Posted in 2019, genealogy, Summer at Sonnystone, updates

Monday Musings

It is raining again … I’m fighting the gloomies, aware that some summers here in Eville have involved too much rain to suit me or my garden and this could be one of them…

Last week there were a kajillion activities around town…I had planned on getting down to see the Ultimate Air Dogs, my favorite feature of the Shrinefest Air Show, but the planes and dogs were rained out.

In between thunderstorms, we took the kids to the zoo…I adore the new Budgie Walkabout.  There are 350 Parakeets (did you know Parakeets are also called Budgies?  I didn’t) in a rainbow of hues flying in a roomy screen area.  You purchase feeding sticks (hey, it’s for a good cause), put out your hand and oila!

I took in an inside-fest: Midnight Madness at Willard Library.  Each day there was a speaker or two and the librarians were there until late to help with local and regional genealogy from their extensive collections.  I’ve attended before, but not since the Willard addition of The Browning Room.  The new room holds a lot more people comfortably and the  two days of presentations that I attended were excellent.  I immediately started using my new-found tools to run down some details and killed many of the rainy hours living in the Past…

I have always enjoyed planning Trips, so that’s another way I’ve piddled while I wait for the Sun.  I’m working on a foray into New Mexico.  We took a quick visit before Casey retired and Ihad a fall and injured my knee the first day out, to say nothing of the fact that we took the Wrong Road to Taos… We didn’t have enough time, either, so I’m thinking we’ll head back this September and do it right.  I’m also tweaking our March 2020 Getaway –Florida Keys, Naples, Melbourne, and (of course) Disney –Just another way to wait out the rain…living in the Future.

I’m failing to live up to my Motto:  Be Here Now… but Now is wet, dark, dusty, and just plain depressing…   Is the Sun still out there?

It is, it really is…

(Brush up on your Spanish as you sing along with George…and get outside if you can see the Sun)



Posted in 2018, Autumn at Sonnystone Acres, genealogy, Great and otherwise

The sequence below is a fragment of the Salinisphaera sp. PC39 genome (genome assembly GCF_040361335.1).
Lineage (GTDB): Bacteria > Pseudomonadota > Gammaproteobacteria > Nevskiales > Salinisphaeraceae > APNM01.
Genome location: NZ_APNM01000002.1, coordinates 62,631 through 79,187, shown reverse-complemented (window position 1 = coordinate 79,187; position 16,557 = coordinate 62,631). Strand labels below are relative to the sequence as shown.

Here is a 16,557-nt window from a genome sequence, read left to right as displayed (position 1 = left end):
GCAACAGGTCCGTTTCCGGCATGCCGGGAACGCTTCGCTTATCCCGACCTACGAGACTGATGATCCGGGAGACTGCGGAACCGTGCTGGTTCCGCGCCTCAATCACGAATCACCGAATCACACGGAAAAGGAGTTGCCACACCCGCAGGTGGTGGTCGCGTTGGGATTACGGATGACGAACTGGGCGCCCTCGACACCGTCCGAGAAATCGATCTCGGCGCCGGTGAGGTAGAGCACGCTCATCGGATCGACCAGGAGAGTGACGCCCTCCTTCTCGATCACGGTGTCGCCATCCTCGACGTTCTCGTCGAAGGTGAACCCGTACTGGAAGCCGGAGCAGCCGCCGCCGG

Playing the role of Grandmother…

I don’t know if I should call this the genealogy project anymore.  A better moniker might be Who were my grandmothers? Something new that generally contradicts the stories I’ve been told pops up with each of them.

I started life with 5 grandmothers:  Mom’s grandma, called Little Grandma; Dad’s maternal grandmother, called Gainsey; Dad’s paternal grandmother, Grandmother Mayne; Mom’s mother, Grandma Eaton; and Dad’s mother, who my brother named Plain Grandmother, P.G. for short.

I have focused on Grandmother Mayne because that’s who I’m writing the story about, but I am constantly sidelined by looking at records of the others…

Then there’s the pictures.  I have a plethora of photographs that go back to the civil war and possibly before.  This picture of Grandmother was my first clue that she was not a concert pianist.

A girlfriend whose family had owned a photography shop over in Illinois pointed out to me that this was a “performer pose”.   My great-aunt Bernie provided another clue when she gave me this little flyer.  The year 1900 written on there is my grandmother’s handwriting (I can tell because she wrote me letters).

If you could look closely, you’ll see that this is not a concert pianist performance.  I’m more impressed that she had star billing and ran the show!  She sings, plays mandolin and piano and it’s all “pop” music of the day..!  Probably there was some dancing.   Add that my great-grandmother was born Olive R. Kinkade and “changed” her name to Kathleen, and it doesn’t seem to me that she was a prim, college-educated concert pianist.

So, back to the train.  Ben L., the handsome county clerk, was also a teacher in the Browns School District, living with his mother and sister in Albion.  He took his bride home and that’s where my grandfather was born 9 months later and where my great-aunt Bernie was born 14 months after that.  According to Aunt Bernie, grandmother insisted on “having her own home” when Bernie was 2 or 3.  This picture was taken in front of that house.